Once one had ducked under the gullwings, and settled into one of the four bucket seats, the doors would close and one would relax in the luxury lounge of the interior. The seats, leather-trimmed and resting inside sculptural shells, faced a cantilevered shell-like IP with simple instrument binnacles in a classic arrangement in front of the driver. Simplified controls and an analogue clock complete the instrument ensemble facing driver and passenger.
There was a cleanliness and simplicity about the composition – no need for jet-fighter-cockpit complexity in the classic cabin. Rear passengers got their own air deflector between the front seats and individual DVD players. Plus of course, an endless expanse of sky.
The engine compartment, also accessed through the gullwing doors, received the same level of luxe treatment that informed the décor of the interior. The red-brown leather of the interior continues into the engine compartment, cradling the engine. Explained Le Quément, “We thought the symbolism of the motorcar is linked to the engine. So, we thought ‘wouldn’t it be great if these large doors could open to reveal the engine as if it were a jewel presented in a display case?’”
The “jewel” in the Nepta was a 420-horsepower, 3.5-litre twin-turbocharged V6, coupled to a seven-speed automatic gearbox that drove the rear wheels – an unusual orientation for Renault. In theory, the Nepta could accelerate from 0-100km/h in 4.9 seconds. In reality, its performance was a bit shaky and sluggish, with some kinks to be worked out in its drivetrain and suspension, as with any concept car.
The Nepta was never destined for production. Individual elements such a lights and modified forms of the character line would be included in later designs, but a large cabriolet, as romantic as it seems in a concept, just didn’t have that much of a market.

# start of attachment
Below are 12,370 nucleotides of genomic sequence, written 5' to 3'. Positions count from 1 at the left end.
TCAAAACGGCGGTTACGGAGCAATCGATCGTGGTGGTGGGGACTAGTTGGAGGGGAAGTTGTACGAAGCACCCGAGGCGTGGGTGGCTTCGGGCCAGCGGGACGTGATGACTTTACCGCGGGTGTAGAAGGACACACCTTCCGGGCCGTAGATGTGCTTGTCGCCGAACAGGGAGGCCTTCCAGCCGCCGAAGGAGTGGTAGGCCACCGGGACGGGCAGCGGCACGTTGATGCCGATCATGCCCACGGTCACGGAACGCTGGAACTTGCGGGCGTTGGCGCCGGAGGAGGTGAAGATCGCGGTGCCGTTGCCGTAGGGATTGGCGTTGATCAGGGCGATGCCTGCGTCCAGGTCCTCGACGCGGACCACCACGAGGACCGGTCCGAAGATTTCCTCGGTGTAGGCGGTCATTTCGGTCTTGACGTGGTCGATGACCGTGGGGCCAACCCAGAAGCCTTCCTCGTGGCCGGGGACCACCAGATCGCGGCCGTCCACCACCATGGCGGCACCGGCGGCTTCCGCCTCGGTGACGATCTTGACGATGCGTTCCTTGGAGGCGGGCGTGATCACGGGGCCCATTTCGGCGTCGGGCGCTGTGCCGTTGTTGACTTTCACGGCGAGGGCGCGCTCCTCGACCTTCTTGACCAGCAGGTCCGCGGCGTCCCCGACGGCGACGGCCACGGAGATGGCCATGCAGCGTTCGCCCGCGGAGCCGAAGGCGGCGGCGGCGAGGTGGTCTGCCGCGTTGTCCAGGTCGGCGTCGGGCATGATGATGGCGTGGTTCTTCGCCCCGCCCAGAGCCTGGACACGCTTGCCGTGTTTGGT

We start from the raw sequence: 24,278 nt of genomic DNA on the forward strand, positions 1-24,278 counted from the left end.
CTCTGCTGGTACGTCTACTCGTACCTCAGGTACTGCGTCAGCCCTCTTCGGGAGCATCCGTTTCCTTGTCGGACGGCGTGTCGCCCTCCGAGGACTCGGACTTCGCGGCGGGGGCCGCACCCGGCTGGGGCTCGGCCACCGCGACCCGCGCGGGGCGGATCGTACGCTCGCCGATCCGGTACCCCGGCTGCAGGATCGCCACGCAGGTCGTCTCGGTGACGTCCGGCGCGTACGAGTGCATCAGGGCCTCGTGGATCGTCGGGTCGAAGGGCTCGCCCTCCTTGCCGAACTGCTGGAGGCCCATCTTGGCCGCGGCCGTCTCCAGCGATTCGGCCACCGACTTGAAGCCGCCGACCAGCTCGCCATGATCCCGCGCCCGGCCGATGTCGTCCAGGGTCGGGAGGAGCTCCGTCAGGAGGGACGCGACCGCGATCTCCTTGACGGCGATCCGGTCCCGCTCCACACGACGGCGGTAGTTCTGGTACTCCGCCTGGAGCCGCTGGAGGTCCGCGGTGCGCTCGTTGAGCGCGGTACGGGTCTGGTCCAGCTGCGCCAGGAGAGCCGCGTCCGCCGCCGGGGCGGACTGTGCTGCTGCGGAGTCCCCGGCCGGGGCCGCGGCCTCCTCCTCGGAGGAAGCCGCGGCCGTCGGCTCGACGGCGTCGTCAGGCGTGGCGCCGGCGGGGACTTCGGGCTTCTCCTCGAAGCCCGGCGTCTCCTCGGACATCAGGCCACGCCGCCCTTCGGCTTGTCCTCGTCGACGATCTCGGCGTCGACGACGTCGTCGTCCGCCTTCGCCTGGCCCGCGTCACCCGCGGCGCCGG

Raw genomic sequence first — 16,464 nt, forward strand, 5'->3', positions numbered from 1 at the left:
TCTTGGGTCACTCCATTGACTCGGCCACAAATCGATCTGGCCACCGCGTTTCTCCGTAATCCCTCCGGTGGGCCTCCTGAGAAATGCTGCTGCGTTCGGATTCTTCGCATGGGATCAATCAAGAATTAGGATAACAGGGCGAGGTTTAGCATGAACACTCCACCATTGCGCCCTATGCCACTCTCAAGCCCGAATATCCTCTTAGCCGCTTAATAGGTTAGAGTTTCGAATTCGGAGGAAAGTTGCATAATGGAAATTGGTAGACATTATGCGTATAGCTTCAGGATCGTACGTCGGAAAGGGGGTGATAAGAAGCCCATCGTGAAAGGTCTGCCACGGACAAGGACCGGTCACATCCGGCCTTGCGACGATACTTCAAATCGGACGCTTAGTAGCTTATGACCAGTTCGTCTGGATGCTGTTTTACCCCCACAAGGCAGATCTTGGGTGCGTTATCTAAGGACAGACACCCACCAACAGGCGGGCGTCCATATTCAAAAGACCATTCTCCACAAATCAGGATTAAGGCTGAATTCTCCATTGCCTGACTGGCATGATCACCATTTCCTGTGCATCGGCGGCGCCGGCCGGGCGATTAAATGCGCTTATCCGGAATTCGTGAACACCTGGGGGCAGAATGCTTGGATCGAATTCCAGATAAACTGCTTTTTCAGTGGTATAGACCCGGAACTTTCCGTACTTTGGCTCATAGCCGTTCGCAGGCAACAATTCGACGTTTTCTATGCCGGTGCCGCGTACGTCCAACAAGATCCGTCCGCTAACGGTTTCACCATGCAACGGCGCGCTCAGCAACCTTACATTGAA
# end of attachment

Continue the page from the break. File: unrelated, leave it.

But it made a bold statement for grand design at a time when Renault needed to make a statement. In its press release, Renault would claim, “Nepta is an echo of the golden age of automotive styling, while remaining resolutely modern and innovative.”
At the 2006 Paris show, the Nepta, along with its two concept siblings, seem to prove that Renault design had weathered the initial storm of change that occurred with the advent of the Ghosn era. However, another, much larger storm lay just over the horizon, one that began with home mortgages, and Wall Street speculation. That storm is still settling almost a decade later, with some storied marques gone and new players entering the market.
Renault is not immune to these massive changes. Witness its new name, adopted just recently, after another corporate acquisition and restructuring:
Renault Nissan Mitsubishi
Yes, we live in interesting times…
Video interview with Patrick le Quément (in French):
Renault Nepta Specifications
- Overall length: 4,995mm
- Door length: 3,760mm
- Overall length (excluding exterior mirrors): 1,956mm
- Height: 1,332mm
- V6 3.5-litre 24-valve IDE bi-turbo petrol engine
- Maximum power of 309kW/420hp and maximum torque of 560Nm at 3,000rpm
- Automatic seven-speed transmission with steering wheel-mounted flick-shift controls
- Rear-wheel drive, longitudinally-positioned front-mounted engine
- 23-inch wheels
Michelin PAX 275 tyres (710 R 750 EOLUS)